The Nationals will place struggling right-hander Dan Haren on the disabled list with shoulder stiffness, an injury Haren said has not been a major factor in his horrendous season in Washington. Haren underscored what he believed to be the nature of his injury when a reporter asked him what had sent him to the DL. “I don’t know,” he replied. “What’d they say?”
The Nationals have become convinced Haren’s physical ailments have led to faulty mechanics and the worst season of Haren’s distinguished career. Haren is 4-9 with a 6.15 ERA, the highest in the majors, while allowing a league-worst 19 home runs. He admitted he has had trouble getting his shoulder loose recently.
“My shoulder’s been bugging me the last two, three starts,” Haren said. “Nothing really major at all, nothing I haven’t pitched through in the past. I’m not really concerned about it, but they wanted me to take some time to get 100 percent. But I definitely don’t want to use this as an excuse for the first three months of the season. That was more due to lack of execution, instead of an injury.”
Haren will rest and take either anti-inflammation medication or receive a cortisone shot in his right shoulder. He plans to receive an MRI in the next day or two to rule out a serious injury, but he does not believe he has suffered any structural damage.
“I think I would’ve rather just keep pitching, yeah,” Haren said. “But from a team standpoint, we talked it over this morning for a while, and they want me to get back to 100 percent. That said, a lot of starting pitchers, most starting pitchers, aren’t pitching at 100 percent. There’s always some dings, some aches and pains, but in my case they wanted me to get back to feeling 100 percent, so they wanted to give me some time, to get my shoulder loosened up a bit, I guess.”
Haren worried in his fourth and final inning Saturday that his velocity was decreasing significantly. His fastball sat that inning between 86 and 89 mph. He finished the start having allowed six earned runs in 3 1/3 innings.
“He’s a gamer,” Manager Davey Johnson said. “He wasn’t particularly pleased to go on the disabled list, but he knew it was probably the best thing.”
Last season, Haren landed on the DL for the first time in his career with lower-back stiffness. Though the Nationals worried hip and back issues may have led to Haren’s mechanics unraveling, Haren said his back is not a problem.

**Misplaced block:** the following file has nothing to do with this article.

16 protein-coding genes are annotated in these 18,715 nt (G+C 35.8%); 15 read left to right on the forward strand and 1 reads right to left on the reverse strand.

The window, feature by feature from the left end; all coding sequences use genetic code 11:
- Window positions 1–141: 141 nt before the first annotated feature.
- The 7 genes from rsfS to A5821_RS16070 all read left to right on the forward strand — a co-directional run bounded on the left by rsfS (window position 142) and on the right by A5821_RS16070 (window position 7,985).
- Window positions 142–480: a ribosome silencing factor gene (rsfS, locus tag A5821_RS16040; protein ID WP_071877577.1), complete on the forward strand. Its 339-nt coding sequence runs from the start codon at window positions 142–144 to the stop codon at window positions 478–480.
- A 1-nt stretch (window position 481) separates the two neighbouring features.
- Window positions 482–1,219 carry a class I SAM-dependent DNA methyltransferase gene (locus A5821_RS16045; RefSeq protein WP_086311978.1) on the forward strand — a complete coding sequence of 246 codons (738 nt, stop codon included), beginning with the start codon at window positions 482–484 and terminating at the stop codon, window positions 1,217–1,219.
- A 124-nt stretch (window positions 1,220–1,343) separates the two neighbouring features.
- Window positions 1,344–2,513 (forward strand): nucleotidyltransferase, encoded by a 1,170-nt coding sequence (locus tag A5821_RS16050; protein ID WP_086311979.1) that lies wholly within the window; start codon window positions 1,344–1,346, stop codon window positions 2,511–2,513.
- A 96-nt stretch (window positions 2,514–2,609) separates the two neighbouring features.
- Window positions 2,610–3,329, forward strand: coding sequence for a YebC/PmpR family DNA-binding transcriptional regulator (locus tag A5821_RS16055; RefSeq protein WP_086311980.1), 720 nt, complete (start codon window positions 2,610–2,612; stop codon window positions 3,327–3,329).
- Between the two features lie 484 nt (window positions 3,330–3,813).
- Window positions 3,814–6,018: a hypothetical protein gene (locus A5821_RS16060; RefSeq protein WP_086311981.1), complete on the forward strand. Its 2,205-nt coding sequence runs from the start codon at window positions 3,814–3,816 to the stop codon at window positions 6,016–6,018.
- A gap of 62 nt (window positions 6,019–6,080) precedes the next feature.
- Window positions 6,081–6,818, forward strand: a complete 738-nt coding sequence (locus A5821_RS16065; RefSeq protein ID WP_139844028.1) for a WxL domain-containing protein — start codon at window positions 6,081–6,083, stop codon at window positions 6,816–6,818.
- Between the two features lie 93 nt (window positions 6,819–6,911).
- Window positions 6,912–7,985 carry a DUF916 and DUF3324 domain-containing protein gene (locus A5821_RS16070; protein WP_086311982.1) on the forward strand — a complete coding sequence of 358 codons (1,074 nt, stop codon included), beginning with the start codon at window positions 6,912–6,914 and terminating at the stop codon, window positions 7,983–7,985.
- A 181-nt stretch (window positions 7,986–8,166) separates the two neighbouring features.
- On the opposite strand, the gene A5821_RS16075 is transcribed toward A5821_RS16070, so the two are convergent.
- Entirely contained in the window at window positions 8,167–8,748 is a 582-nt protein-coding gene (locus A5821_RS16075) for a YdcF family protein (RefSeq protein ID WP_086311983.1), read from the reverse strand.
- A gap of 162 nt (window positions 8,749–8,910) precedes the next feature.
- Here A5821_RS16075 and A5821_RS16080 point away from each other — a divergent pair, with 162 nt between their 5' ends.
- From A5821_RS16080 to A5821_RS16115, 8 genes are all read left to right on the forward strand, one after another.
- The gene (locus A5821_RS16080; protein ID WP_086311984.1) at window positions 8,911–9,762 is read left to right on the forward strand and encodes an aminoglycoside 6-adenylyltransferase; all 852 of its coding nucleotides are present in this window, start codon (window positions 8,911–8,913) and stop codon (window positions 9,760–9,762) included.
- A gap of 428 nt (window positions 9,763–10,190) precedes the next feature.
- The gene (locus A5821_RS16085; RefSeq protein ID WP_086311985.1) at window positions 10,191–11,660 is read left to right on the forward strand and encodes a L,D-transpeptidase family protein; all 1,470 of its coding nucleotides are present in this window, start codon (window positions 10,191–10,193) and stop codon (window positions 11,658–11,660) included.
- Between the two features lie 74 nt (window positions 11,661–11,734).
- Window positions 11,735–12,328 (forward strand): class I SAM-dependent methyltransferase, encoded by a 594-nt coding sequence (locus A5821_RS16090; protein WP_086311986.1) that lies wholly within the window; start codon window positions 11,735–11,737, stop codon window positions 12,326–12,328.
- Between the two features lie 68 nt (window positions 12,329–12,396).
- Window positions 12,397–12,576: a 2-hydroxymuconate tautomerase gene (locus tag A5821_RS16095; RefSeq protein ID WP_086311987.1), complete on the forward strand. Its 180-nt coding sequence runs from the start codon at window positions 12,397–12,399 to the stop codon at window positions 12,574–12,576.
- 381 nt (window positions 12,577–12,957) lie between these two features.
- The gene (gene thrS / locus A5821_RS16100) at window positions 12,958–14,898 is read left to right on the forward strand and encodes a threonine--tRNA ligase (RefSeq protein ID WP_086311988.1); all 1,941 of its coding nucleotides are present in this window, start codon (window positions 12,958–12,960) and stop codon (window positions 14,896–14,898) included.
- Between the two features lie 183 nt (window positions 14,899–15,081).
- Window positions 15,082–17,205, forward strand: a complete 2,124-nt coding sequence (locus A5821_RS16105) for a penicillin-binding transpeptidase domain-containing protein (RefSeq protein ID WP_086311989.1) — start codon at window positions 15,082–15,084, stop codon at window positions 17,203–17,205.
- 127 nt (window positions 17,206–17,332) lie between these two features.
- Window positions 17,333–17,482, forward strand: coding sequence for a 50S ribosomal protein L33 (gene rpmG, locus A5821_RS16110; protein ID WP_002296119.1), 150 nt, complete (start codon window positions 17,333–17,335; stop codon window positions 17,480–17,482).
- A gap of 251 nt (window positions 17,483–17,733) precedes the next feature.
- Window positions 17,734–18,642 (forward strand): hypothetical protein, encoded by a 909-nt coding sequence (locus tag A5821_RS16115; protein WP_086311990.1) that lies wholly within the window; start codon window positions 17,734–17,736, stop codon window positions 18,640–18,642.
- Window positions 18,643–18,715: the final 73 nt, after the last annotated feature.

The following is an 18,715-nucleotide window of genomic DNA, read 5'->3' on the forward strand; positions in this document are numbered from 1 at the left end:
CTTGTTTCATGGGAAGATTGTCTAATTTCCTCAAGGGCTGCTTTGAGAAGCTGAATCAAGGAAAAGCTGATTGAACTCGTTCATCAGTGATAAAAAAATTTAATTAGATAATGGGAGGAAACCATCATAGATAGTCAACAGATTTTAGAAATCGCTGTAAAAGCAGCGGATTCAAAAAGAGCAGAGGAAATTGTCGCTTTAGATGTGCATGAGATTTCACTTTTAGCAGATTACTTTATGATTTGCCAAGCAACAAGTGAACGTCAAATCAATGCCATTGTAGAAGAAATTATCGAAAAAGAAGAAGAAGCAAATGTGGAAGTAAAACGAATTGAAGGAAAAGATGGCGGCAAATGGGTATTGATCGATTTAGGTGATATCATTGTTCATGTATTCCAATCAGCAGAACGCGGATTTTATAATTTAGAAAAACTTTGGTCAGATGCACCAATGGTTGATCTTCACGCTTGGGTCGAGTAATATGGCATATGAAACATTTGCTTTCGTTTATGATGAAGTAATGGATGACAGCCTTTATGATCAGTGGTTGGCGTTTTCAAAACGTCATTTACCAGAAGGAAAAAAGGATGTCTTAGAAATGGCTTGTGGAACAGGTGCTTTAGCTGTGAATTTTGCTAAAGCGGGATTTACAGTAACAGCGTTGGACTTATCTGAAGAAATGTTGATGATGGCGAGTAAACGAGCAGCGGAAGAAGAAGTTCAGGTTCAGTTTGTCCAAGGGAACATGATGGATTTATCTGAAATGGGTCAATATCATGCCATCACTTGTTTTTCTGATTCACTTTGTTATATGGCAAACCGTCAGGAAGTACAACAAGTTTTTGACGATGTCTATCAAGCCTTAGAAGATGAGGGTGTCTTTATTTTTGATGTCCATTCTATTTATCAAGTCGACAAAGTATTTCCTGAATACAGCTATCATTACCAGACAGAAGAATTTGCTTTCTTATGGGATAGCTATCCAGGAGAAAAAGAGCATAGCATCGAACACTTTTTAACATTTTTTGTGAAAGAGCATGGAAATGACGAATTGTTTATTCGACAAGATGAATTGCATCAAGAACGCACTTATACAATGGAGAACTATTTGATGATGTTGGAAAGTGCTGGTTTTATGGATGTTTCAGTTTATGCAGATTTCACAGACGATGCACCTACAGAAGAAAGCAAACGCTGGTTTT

“My back feels better right now than it did at any point last year,” Haren said. “My hip has never been an issue. I’ve never missed any time for it. My hip’s been hurting since I was in Oakland, but it’s nothing that’s going to go away, it’s just there. My back feels great, though. I don’t know, maybe I was compensating a bit in my shoulder, not getting loose or whatever. But overall I don’t feel that bad health-wise. Hopefully this will be a little time, and then back.”
In the meantime, the Nationals will need to find a starter to replace him. Ross Ohlendorf may be a candidate after he allowed two earned runs in 10 2/3 innings over two appearances, a spot start in Colorado and mopping up for Haren. Johnson, though, indicated he wants to keep Ohlendorf in a long-relief role.
“We’ve got a couple guys we’re real high on that we may give an opportunity up here,” Johnson said. “There’s also the opportunity to use Ohlendorf in that role, but don’t really want to put a younger pitcher in the bullpen and put him in a long relief role.”
The most compelling candidate to replace Haren may be Class AA Harrisburg right-hander Taylor Jordan, who has been a revelation since the spring, when he wowed Nationals evaluators in Viera, Fla. In 14 appearances this season, which he started at Class A Potomac, Jordan is 8-1 with a 0.95 ERA, having struck out 71 and walked 14 in 85 1/3 innings.
Taylor has made only seven starts above Class A, but the Nationals have not shied away because of inexperience in the past – they summoned Nate Karns this year despite him having made only nine starts above Class A.
One rival scout who follows the Nationals’ was asked if he felt Jordan was ready to pitch in the majors. He replied, “Will throw strikes, not afraid to challenge hitters with fastballs. Yes.”
The Nationals would not need another starter until Saturday. Jordan is scheduled to start Monday at Class AA Harrisburg, which would put him in line to pitch again Saturday. Jordan is not on the Nationals’ 40-man roster, but the Nationals could open a spot by transferring Ryan Mattheus to the 60-day disabled list.